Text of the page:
Can't we all just get along?
This twitter feud between Hogan/Bischoff and Scott Steiner, while entertaining, is getting out of hand. I don't think Steiner is completely wrong about some of the things he's said, but I do think some of his comments have been a bit exaggerated. Then again, I can also say the same thing about the people on the other side of the argument. And Hogan/Bischoff aren't helping the situation now that they're starting to fire back -- I'm looking at you too, Brooke Hogan. By the time this thing is over, there's going to be so many twisted facts and half truths floating around that it's going to be impossible to tell what the situation really is anymore. Frankly, I think everyone involved just needs to cool their jets before they all start looking like overgrown children fighting over a toy they all want. Oops, too late.
But just for the record, Steiner was dead right about the Garett Bischoff thing.
If you don't like dirtsheets, don't read them
It seems like every few weeks, I read some twitter or facebook comment posted by Eric Bischoff about how the writers on pwtorch.com or prowrestling.net are full of crap and got their facts completely wrong or have no idea what he's trying to do with the iMPACT WRESTLING product and so on. Well, I have to ask, if Bischoff has such disdain for internet writers like these, why does he continue visiting their sites and giving them free publicity?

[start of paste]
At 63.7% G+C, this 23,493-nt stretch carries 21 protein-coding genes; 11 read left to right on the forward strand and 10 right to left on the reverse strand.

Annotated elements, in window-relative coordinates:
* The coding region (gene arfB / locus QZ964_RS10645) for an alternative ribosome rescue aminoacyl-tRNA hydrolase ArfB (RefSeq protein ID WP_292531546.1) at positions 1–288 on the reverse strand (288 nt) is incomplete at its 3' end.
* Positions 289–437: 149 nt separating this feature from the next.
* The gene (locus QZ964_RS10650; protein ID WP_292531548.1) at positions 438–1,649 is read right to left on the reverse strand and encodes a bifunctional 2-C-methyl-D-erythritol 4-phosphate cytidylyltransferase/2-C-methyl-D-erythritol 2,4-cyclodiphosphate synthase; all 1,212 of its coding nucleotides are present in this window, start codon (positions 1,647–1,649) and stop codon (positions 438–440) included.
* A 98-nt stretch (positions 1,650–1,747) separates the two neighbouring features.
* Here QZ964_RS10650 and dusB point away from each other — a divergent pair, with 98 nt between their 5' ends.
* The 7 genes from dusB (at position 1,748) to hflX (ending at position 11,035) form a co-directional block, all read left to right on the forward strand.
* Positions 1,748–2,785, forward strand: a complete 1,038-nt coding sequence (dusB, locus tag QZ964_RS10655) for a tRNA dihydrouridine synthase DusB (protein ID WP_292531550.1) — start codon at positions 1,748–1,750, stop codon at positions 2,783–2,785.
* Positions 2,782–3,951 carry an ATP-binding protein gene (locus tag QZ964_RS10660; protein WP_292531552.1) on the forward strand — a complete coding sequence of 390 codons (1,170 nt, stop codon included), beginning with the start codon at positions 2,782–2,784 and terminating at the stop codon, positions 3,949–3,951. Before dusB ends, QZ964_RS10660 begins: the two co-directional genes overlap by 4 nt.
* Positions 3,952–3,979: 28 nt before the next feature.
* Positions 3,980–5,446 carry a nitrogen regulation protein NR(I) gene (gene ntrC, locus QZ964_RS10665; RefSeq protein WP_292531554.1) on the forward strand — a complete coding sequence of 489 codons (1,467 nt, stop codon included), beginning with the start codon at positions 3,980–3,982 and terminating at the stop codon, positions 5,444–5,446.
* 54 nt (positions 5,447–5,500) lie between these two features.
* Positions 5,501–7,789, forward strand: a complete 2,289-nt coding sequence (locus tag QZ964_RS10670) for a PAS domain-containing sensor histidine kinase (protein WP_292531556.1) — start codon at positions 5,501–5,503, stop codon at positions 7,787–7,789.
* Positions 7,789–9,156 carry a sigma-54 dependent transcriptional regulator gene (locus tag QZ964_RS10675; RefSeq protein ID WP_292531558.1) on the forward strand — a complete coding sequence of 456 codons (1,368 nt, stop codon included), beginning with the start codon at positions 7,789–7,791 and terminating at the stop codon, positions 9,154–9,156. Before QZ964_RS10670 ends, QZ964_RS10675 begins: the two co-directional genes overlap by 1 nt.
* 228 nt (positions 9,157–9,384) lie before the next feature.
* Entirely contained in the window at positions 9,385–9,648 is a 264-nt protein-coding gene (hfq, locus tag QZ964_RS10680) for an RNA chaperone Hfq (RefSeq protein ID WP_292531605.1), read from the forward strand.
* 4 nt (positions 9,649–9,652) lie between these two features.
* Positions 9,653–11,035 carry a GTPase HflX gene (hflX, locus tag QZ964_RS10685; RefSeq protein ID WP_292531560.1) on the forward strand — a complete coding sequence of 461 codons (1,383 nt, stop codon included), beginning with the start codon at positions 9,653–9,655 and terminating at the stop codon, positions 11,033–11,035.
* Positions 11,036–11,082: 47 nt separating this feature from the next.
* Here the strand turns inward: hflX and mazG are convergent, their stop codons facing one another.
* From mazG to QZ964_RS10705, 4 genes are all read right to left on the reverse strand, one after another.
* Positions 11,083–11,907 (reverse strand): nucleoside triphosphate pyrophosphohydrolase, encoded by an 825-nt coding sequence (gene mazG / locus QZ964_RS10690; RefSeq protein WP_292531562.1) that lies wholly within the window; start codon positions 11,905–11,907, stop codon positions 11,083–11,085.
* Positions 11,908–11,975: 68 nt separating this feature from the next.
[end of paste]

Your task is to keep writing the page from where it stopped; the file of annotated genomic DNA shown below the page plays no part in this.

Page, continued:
I don't bother with pwtorch anymore, but I'm sure there are plenty of fans out there that enjoy driving up their web traffic just because Bischoff doesn't like them. Yes, we all know Bischoff enjoys pointing out when the internet gets things wrong, but it irritates me when he often lumps the entire IWC into the same category. There are unbiased sites out there that you can go to for news and opinions and such, but I never hear him commenting on any of those. And as for pwtorch.com and prowrestling.net -- if you think those sites are so worthless, Eric, just don't visit them anymore.
The Gutcheck angle could stand to be tweaked
Now that we've seen the first two monthly Gutcheck tryouts, I think it would be nice if TNA management added something to the formula. What I'd like to see is them alternating the type of talents they bring in. For the first two months it was X-division sized singles wrestlers, so maybe next month they could tryout a tag team, the month after that a prospective Knockout and so on. Adding some variety to the process would make this angle more interesting IMO, and it's not like each division couldn't use an infusion of fresh faces. Speaking of which...
Can we PLEASE get some new Knockouts on the screen already?